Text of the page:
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Seeking the actor's truth

Seeking the actor's truth

The Hollywood Reporter asked me about the criteria that is useful in "judging" an actor's performance. The first question to be asked in return is: Is this a legitimate question at all? Can there be a valid opinion in a matter as subjective as acting, or is one opinion as sound and acceptable as another? I believe that that question was answered definitively by James Whistler when, at the opening of an exhibition of his paintings, a spectator gushed, "I don't know anything about painting, but I know what I like," to which the famously acerbic (and knowledgeable) artist hissed, "So do the monkeys." On the theory that Whistler was right in his insistence on informed opinion, whether positive or negative, and in his obvious belief in the eminent possibility of subjective objectivity, I'll offer some criteria -- which I'm prepared to admit may be different from, and inferior to, the criteria of some who are reading these words.

Jean-Luc Godard defined film as "truth, 24 times a second." If one accepts his definition -- and I confess I do -- the criteria may have something to do with truth. But that brings us face to face with a new dilemma: whose truth? Brecht's truth is much harder to quantify than Pythagoras'. Fortunately or unfortunately, "The Caucasian Chalk Circle" isn't a right triangle. So, whose truth are we talking about?

The actor's? Yes -- but with a qualification. The actor is interpreting the author's truth, with which, in some respects, the actor may not agree. But, whether the actor agrees with Iago's villainy or not, he must believe in it, from curtain up to curtain down, from "action" to "cut," moment to moment, frame to frame. So, at last, we may have an operative word.

Since the actor is believing in and interpreting the author's truths for someone, we may have a second factor in the equation -- the person for whom the actor is doing the interpreting: the audience. Who else can it be? As Robert De Niro remarked to the mirror in "Taxi Driver," "You talkin' to me? There's nobody else here."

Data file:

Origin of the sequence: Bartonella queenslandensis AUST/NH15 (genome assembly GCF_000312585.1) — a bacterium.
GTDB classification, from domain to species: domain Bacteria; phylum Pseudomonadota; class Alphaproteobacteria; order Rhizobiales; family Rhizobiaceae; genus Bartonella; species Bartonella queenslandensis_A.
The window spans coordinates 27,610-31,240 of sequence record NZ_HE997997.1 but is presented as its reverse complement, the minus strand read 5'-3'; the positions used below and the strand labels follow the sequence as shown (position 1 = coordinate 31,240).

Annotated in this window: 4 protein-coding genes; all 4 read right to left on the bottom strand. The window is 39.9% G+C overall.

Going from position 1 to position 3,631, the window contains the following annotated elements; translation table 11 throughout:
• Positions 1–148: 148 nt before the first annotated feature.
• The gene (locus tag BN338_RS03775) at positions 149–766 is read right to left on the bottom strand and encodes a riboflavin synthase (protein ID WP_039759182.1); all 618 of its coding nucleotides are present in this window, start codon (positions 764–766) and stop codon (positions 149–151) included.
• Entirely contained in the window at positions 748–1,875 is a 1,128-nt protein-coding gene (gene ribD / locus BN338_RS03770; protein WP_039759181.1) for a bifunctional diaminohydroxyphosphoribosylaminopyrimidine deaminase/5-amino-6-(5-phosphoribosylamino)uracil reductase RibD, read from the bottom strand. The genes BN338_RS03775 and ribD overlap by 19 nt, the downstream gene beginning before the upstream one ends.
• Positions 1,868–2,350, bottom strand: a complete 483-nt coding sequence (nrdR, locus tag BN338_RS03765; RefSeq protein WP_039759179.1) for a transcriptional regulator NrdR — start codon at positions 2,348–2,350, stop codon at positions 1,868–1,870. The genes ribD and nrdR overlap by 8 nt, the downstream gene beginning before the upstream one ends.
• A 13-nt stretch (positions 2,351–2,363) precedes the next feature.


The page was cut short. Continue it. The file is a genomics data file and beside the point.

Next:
Now we are stepping out on firmer ground. The actor must believe -- not indicate, not imitate, not illustrate, not demonstrate -- he or she must believe in whatever his or her character is saying and doing, feeling and wanting -- for a 30-second take or an entire evening on stage. And, since we've posited a relationship, the audience must believe in all of that -- as thoroughly and fervently as the actor. It should be noted that this classic suspension of disbelief is the audience's business and not the actor's. The actor is, or should be, too focused on what is happening on stage or in front of the camera to concern himself or herself with how the audience may or may not be reacting. "Public solitude" was the way Stanislavski described the actor's lot, and public solitude it is.

But I was asked to address this primitive primer to academy voters, which is to say, to the witnesses -- the audience. By translating elusive "truth" to tangible "belief," we may have come up with something that can be quantified -- and applied. Of course, the actor on the screen and the audience members out there in the dark share profound differences -- but it's equally undeniable that, by simply being human, they share significant similarities. It's on that vast playing field that the actor and audience meet with a thrill of mutual recognition and appreciation that both of them can feel. They may not be able to define or explain it, but it's there, as big as a bus, as unforgettable as first love.